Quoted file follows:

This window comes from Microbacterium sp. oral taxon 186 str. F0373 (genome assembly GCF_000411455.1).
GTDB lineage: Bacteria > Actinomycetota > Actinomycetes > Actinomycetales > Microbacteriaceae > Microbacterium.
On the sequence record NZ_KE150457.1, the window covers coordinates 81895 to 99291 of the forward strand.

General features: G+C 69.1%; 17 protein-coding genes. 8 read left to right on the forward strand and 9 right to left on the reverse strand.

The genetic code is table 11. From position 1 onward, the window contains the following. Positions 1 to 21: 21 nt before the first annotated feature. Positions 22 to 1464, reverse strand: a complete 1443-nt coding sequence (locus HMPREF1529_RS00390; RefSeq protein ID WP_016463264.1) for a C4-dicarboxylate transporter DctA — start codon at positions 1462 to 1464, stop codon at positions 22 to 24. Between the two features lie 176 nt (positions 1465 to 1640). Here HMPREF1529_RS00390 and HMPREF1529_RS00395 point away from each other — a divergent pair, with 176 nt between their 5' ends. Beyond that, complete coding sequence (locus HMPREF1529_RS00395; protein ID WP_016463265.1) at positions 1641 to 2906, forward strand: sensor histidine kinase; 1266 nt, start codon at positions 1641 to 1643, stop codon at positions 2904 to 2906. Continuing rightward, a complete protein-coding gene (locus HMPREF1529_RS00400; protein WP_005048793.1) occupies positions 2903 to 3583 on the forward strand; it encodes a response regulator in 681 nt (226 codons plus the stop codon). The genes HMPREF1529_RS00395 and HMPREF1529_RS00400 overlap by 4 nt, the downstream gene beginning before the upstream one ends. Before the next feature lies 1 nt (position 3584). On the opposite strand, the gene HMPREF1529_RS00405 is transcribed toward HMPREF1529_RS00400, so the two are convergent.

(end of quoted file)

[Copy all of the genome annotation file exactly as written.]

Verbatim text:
This window comes from Microbacterium sp. oral taxon 186 str. F0373 (genome assembly GCF_000411455.1).
GTDB lineage: Bacteria > Actinomycetota > Actinomycetes > Actinomycetales > Microbacteriaceae > Microbacterium.
On the sequence record NZ_KE150457.1, the window covers coordinates 81895 to 99291 of the forward strand.

General features: G+C 69.1%; 17 protein-coding genes. 8 read left to right on the forward strand and 9 right to left on the reverse strand.

The genetic code is table 11. From position 1 onward, the window contains the following. Positions 1 to 21: 21 nt before the first annotated feature. Positions 22 to 1464, reverse strand: a complete 1443-nt coding sequence (locus HMPREF1529_RS00390; RefSeq protein ID WP_016463264.1) for a C4-dicarboxylate transporter DctA — start codon at positions 1462 to 1464, stop codon at positions 22 to 24. Between the two features lie 176 nt (positions 1465 to 1640). Here HMPREF1529_RS00390 and HMPREF1529_RS00395 point away from each other — a divergent pair, with 176 nt between their 5' ends. Beyond that, complete coding sequence (locus HMPREF1529_RS00395; protein ID WP_016463265.1) at positions 1641 to 2906, forward strand: sensor histidine kinase; 1266 nt, start codon at positions 1641 to 1643, stop codon at positions 2904 to 2906. Continuing rightward, a complete protein-coding gene (locus HMPREF1529_RS00400; protein WP_005048793.1) occupies positions 2903 to 3583 on the forward strand; it encodes a response regulator in 681 nt (226 codons plus the stop codon). The genes HMPREF1529_RS00395 and HMPREF1529_RS00400 overlap by 4 nt, the downstream gene beginning before the upstream one ends. Before the next feature lies 1 nt (position 3584). On the opposite strand, the gene HMPREF1529_RS00405 is transcribed toward HMPREF1529_RS00400, so the two are convergent.